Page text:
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  • "Backward Gypsies," Soviet CitizensThe All-Russian Gypsy Union, 1925–28
  • Brigid O'Keeffe (bio)

In 1926, the Commissariat of Enlightenment (Narkompros) conceded that Gypsies posed serious challenges to the Soviet Union's all-encompassing modernization aims. In a memorandum detailing its recent successes in educating minority peoples, Narkompros singled out the empire's Gypsies as a people so peculiar, perplexing, and "backward" that they had thus far escaped the focused attention of political-enlightenment workers. "This nationality," Narkompros officials explained, is

extremely scattered—it leads a nomadic way of life and for now has settled only in small part. It lacks … a written language and is almost universally illiterate; it is isolated from surrounding nationalities; as a consequence of economic needs and poverty, a number of Gypsies tend to such antisocial pursuits as horse-stealing, thievery, begging, and the like; and this provokes distrust among the settled population.

Yet despite their overwhelming "backwardness" and subversive tendencies, Narkompros declared, Gypsies were "still another people [narodnost´] that has begun to awake to conscious civic life and to lay their claim to cultural-enlightenment activity."1 [End Page 283]

That the Soviet Union's Gypsies were undergoing a national awakening—or any awakening at all—initially came as encouraging news to Narkompros and other Soviet officials. Soviet nationality policy, after all, did not provide officials with a detailed plan for the transformation of "backward" Gypsy nomads into conscious Soviet citizens. Yet nationality policy did promise minority peoples a generous platform from which even Gypsies could smoothly transition from backwardness to enlightened Sovietism.2 In the first years of Soviet rule, few officials expected representatives of an unheard-of Romani intelligentsia to step forward as political entrepreneurs, let alone to demand that the Soviet state fulfill its promises to all nationalities, and to Roma in particular. Fewer still expected that an organization by the name of the All-Russian Gypsy Union would challenge reigning notions of what it meant to be Soviet. It even occurred to a few officials in Moscow that the appearance of a group of Romani intellectuals preaching the word of Lenin could be nothing more than a typical Gypsy ruse. For a brief period in the mid-1920s, however, many Soviet officials welcomed the All-Russian Gypsy Union and its Romani youth activists as a potentially convenient answer to the empire's thorny "Gypsy question." [End Page 284]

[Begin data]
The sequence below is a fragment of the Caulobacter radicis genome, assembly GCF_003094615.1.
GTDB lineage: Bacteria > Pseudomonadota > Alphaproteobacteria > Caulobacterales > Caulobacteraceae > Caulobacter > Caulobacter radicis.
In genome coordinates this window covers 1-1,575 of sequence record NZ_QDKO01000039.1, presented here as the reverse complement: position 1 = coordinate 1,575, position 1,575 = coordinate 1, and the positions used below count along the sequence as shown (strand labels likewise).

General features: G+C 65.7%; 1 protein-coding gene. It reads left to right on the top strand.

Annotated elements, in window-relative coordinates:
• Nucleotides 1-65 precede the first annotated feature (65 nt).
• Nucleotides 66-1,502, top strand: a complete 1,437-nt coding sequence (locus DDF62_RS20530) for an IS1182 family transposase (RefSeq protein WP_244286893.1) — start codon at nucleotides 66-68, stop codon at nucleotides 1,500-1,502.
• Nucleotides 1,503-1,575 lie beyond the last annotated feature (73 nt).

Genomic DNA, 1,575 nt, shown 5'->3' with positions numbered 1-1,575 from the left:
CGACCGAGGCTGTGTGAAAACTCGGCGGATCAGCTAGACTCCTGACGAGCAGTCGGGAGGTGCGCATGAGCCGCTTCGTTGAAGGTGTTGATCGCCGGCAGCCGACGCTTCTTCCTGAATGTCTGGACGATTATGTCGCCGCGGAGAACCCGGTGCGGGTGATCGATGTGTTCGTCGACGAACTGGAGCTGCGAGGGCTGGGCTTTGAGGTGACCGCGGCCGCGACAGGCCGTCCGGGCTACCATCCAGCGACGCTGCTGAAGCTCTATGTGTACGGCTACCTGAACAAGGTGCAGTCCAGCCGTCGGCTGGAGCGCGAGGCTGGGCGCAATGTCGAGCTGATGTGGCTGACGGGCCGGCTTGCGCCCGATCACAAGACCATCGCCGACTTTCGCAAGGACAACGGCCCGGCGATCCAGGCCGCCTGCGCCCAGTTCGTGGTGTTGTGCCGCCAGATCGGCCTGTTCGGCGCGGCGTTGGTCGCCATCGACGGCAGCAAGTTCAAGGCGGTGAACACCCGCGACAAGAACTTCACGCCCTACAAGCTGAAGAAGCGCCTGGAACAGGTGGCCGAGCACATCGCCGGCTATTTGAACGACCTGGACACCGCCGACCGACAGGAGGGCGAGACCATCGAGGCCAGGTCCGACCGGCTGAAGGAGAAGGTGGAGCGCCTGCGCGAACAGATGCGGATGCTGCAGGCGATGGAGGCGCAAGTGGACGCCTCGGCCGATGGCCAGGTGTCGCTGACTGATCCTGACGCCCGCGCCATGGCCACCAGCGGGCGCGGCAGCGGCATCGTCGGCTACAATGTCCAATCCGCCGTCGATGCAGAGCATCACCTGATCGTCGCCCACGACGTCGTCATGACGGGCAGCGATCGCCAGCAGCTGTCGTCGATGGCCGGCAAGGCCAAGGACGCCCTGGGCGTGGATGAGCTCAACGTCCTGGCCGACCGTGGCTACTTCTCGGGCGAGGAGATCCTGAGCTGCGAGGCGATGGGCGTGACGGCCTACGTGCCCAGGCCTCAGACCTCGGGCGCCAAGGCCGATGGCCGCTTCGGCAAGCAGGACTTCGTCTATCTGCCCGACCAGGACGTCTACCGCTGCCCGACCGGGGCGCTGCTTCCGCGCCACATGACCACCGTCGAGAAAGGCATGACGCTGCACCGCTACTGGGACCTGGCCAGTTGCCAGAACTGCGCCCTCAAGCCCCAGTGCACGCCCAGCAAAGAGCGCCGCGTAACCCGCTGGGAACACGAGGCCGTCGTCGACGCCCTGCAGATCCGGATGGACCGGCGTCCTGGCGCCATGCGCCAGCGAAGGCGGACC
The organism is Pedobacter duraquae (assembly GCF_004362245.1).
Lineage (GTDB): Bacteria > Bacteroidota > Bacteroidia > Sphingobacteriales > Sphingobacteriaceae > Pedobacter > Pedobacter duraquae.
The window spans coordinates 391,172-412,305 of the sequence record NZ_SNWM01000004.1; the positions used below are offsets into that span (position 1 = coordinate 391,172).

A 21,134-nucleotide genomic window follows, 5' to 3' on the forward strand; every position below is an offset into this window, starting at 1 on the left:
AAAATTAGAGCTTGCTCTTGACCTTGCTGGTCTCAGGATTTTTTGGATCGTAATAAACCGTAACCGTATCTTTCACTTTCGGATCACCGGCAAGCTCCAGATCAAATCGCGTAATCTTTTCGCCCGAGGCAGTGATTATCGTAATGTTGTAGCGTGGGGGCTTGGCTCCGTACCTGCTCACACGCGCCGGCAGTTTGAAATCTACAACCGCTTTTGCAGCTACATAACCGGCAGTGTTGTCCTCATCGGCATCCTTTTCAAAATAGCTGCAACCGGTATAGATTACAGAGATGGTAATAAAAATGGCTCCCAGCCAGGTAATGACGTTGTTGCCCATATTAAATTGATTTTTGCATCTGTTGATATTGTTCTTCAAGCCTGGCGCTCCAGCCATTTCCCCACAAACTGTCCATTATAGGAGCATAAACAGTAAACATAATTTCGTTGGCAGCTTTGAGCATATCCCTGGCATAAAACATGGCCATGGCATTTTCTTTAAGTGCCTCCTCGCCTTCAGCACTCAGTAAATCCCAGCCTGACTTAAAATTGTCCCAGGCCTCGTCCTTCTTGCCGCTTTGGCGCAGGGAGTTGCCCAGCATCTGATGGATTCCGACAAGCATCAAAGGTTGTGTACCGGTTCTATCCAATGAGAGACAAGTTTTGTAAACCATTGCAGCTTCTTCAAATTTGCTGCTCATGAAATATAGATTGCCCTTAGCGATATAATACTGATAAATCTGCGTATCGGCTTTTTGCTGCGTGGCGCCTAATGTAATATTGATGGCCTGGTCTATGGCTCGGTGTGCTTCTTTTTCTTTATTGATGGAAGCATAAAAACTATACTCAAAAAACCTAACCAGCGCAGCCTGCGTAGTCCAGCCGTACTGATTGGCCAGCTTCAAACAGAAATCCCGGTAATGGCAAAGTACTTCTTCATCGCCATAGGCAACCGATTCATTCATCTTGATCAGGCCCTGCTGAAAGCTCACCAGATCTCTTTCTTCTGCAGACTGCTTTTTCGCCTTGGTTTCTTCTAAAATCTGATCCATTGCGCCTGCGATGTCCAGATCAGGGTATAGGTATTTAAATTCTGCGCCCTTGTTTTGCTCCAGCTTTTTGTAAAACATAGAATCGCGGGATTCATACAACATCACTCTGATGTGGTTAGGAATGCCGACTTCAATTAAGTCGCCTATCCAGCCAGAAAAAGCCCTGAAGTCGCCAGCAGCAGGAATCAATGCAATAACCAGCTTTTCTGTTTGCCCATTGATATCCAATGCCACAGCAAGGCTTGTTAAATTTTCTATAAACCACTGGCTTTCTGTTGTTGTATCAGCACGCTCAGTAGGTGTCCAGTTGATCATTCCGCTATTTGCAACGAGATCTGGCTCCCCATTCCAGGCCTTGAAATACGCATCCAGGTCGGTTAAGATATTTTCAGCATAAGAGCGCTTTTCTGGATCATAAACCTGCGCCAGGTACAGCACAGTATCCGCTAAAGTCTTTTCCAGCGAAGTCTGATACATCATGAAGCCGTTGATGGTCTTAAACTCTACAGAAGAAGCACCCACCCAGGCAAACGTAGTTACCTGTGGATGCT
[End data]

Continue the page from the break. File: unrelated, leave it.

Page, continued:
This article examines the short-lived All-Russian Gypsy Union and the political struggles of its organizers, the heirs of Moscow's prerevolutionary Romani intelligentsia. A product of the largely unscripted opportunities offered minority peoples by Soviet nationality policy, the All-Russian Gypsy Union provided Romani activists a space within which they fashioned themselves into citizens on a civilizing mission and developed the political, cultural, and social skills necessary for engaging the Soviet nationality regime. In their brief tenure as All-Russian Gypsy Union members, Romani activists assimilated the language and mores of Sovietism and learned to make effective political use of both their minority status and ascribed "backwardness." Through their embrace of Soviet nationality policy, Moscow's Romani activists assumed the Bolshevik mission to incarnate the merger between civilizer and civilized. Shrewdly asserting themselves not only as "backward Gypsies" but also as Soviet citizens, All-Russian Gypsy Union activists integrated themselves and others into the Soviet project. Although "Gypsiness" was officially regarded as the antithesis of the advanced civilization promised Roma by the October Revolution, the All-Russian Gypsy Union and its Romani activists nonetheless came to embody the Soviet ideal of a modern citizenry composed of conscious, disciplined, self-mastering, and enlightened individuals.3

Late Imperial Russia's Romani Intelligentsia

In memoirs composed for a late socialist audience, I. I. Rom-Lebedev vividly recalled his first glimpse of a "live Gypsy." Then a small child living with his maternal Russian grandmother in Vilnius, Rom-Lebedev was startled one day when a swarthy male stranger unexpectedly knocked at his grandmother's door. After exchanging pleasantries with the home's matriarch and offering sweets to [End Page 285] the children, this "dark-faced" man abruptly departed, taking Rom-Lebedev's sisters with him. Though this encounter terribly confused Rom-Lebedev at...


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